FOUR COMICS: NABOKOVIAN, CLAREMONTIAN, SERLINGESQUE AND SENDAKY.
As usual, I haven’t read many comics recently, so I grabbed a stack from the floor of my office and pulled off the top four to see what the world of graphic narrative had to offer me. Turns out, I have opinions about all four of them! Let’s see what I have to say about what I read in this newest installment of Tim Read Some Comics And Now You Have To Listen To His Deep and Meaningful Thoughts (If You Want To)!
“Picnic Ruined,” by Roman Muradov (Retrofit Comics, 2013)
Box Brown sent me this one to read. Part of his Retrofit Comics line, which has been a consistently high-quality batch of comics since its Kickstartered inception, “Picnic Ruined” is minicomics size but with a glued binding and a glossy cover. A nice-looking package. I thought the cover depicted a weird red alien creature overlapping with a skirted human — and I continued to think that until I read the book and realized there are no aliens involved. Just moments of not-quite epiphany.
The protagonist of the comic is named as one Mr. Broman, though I thought he was a female until his name is declared by a bookstore employee. Muradov’s art style is light and airy, until the thick blackness intrudes on Mr. Broman’s life as he fails to find enlightenment, but the whole thing feels dreamlike and indistinct. Broman himself feels the same way, apparently, as he drifts from a garish, pornographic (literally or metaphorically, or maybe both) bookstore performance to panic in the park to the strange messages that seem to emerge from the license plates on the city streets. It’s the story of a quest to find meaning, and Muradov shouts the intention of the story in the opening scene when Mr. Broman recalls the autobiographical story of the writer/artist Fallotin who tried in vain to recapture a lost, perfect moment. Broman seems fixated on finding such a perfect moment of his own, and his epiphany at the end may not exactly be what he expected to find.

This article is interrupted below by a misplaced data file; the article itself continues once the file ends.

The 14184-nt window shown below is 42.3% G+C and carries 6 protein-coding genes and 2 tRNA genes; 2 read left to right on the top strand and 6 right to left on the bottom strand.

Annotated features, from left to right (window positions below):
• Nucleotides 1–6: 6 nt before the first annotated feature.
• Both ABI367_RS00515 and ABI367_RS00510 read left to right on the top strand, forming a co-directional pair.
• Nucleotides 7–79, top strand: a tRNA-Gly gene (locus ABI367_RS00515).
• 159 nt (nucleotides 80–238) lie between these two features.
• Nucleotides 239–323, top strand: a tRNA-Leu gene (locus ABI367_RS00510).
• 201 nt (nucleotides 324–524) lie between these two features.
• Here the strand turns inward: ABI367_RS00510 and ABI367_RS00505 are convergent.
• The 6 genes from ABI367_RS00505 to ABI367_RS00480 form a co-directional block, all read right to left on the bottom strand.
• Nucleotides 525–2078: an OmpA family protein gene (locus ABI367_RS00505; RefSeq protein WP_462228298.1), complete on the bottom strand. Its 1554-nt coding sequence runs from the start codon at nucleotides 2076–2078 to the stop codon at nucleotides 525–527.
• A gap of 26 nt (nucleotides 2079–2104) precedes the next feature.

It’s a lovely, poetic little book, but it’s also not as brave as it needs to be. It’s slight. Muradov’s art unravels into abstraction near the climax of the story and then reforms, but the playfulness of the imagery evokes a lack of commitment on the part of the storyteller. Perhaps that’s the point, but it’s a frustrating one when the book comes so close to the Nabokovian wordplay and lyrical attention to the strangeness of the mundane that would make it a beautiful piece of narrative. Instead, it’s a mostly-narrative on the verge of something spectacularly powerful. And I wish for more.
“Wolverine and the X-Men” #37, by Jason Aaron, Guiseppe Camuncoli, Andrew Currie, and Matt Milla (Marvel Comics, 2013)
This is one of the monthly superhero comics that I continue to buy, and it’s also one of the superhero comics that I haven’t read in about a year. I have no idea what’s going on in the “Battle of the Atom” crossover, and this bills itself as Chapter 9 of 10. So it probably seems like a terrible place to jump in and see what’s going on, but I like my superhero comics to have a level of insanity that I barely understand. That’s what drew me into the genre when I first started reading them. So many characters, so much context hinted at, like the side of a hurling meteor, carved with strange symbols, whooshing by as you try to make sense out of it all and everything is about to explode.
This comic feels that way, definitely. I’m not going to count them all, but there feels like 100 characters in this one issue. Three or four versions of every X-Man. (I’m not really exaggerating much. There are several Beasts from various timelines, and a bunch of Ice Men too. One has a cloak and a staff, like frozen Gandalf. Another is a hulking ice construct who has become self-aware. None of them have do-rags.)
The plot is something about Evil Mutants from the future — including a new Xorn who is Jean Grey, maybe — trying to catapult the original X-Teens back into the past where they belong while Cyclops of today tells people what to do and they sort of listen and then everyone has a huge fight about all of it, leading to a double-page spread with the assembled 100 variants of the X-Men in gleefully serious combat. I love double-page spreads, and I hate that the advent of digital comics has made them mostly obsolete. I say take back the double-page spread, comic book creators. It is yours. Don’t let the digital audience command your aesthetic. Their taste is fleeting.